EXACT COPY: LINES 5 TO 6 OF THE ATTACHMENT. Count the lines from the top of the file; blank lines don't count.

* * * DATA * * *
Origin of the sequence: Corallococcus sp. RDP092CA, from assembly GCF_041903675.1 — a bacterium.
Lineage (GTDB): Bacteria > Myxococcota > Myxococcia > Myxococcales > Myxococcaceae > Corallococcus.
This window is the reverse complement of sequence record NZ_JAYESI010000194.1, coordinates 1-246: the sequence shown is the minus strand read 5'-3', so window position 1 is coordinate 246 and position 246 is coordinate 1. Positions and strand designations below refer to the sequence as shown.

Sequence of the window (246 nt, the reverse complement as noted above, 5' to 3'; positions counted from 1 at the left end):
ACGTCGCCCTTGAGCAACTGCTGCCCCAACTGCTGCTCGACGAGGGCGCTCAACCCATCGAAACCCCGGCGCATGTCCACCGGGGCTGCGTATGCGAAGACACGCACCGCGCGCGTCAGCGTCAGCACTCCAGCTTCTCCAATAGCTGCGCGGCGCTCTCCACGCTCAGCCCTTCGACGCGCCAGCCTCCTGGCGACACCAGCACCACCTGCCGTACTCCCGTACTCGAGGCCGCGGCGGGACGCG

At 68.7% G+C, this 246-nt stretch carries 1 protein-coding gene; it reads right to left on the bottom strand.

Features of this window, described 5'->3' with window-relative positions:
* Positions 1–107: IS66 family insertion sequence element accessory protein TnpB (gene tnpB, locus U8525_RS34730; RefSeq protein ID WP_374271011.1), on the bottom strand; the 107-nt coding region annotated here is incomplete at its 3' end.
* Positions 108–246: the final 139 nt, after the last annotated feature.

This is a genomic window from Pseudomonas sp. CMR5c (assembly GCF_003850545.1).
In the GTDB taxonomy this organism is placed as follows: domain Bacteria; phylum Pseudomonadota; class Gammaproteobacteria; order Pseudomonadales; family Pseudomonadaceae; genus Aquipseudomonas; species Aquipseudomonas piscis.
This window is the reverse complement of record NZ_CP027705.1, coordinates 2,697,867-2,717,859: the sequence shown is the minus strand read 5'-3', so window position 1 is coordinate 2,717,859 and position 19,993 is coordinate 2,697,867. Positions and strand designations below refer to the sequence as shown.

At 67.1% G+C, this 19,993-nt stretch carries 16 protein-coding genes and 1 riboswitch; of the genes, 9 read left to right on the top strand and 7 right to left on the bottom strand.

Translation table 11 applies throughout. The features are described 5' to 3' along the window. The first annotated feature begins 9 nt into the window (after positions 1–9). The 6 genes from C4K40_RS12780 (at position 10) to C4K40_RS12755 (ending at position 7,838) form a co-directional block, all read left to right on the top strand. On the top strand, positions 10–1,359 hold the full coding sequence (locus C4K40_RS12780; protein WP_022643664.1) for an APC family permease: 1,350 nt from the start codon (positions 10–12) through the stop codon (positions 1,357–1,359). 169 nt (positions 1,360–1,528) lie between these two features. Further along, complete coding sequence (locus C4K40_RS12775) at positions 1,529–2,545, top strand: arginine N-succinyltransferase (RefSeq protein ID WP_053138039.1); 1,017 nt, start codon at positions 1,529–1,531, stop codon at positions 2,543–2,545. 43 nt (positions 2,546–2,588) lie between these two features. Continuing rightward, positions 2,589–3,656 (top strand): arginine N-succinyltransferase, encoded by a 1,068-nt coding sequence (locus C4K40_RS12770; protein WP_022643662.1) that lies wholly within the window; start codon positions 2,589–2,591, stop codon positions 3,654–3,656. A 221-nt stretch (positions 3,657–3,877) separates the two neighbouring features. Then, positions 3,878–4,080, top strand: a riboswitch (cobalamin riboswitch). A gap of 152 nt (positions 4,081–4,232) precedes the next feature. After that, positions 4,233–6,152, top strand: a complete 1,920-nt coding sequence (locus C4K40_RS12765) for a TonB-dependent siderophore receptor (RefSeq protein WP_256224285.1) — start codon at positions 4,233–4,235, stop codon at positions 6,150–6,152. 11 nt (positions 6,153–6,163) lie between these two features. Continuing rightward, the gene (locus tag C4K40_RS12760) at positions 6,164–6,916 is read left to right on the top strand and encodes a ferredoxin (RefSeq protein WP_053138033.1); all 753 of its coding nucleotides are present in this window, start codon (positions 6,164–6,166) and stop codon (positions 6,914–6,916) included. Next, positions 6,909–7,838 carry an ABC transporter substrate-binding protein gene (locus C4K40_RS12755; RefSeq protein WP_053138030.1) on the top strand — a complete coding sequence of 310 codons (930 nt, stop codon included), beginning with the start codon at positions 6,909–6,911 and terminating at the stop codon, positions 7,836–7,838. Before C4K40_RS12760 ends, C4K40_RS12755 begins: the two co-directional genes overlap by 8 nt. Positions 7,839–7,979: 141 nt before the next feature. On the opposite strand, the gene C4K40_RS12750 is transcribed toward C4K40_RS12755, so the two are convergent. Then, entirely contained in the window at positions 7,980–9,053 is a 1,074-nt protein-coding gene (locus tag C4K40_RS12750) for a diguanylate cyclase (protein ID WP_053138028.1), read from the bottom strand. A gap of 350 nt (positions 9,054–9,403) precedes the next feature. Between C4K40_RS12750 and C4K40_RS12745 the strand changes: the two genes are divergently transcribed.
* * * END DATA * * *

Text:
ACGTCGCCCTTGAGCAACTGCTGCCCCAACTGCTGCTCGACGAGGGCGCTCAACCCATCGAAACCCCGGCGCATGTCCACCGGGGCTGCGTATGCGAAGACACGCACCGCGCGCGTCAGCGTCAGCACTCCAGCTTCTCCAATAGCTGCGCGGCGCTCTCCACGCTCAGCCCTTCGACGCGCCAGCCTCCTGGCGACACCAGCACCACCTGCCGTACTCCCGTACTCGAGGCCGCGGCGGGACGCG

At 68.7% G+C, this 246-nt stretch carries 1 protein-coding gene; it reads right to left on the bottom strand.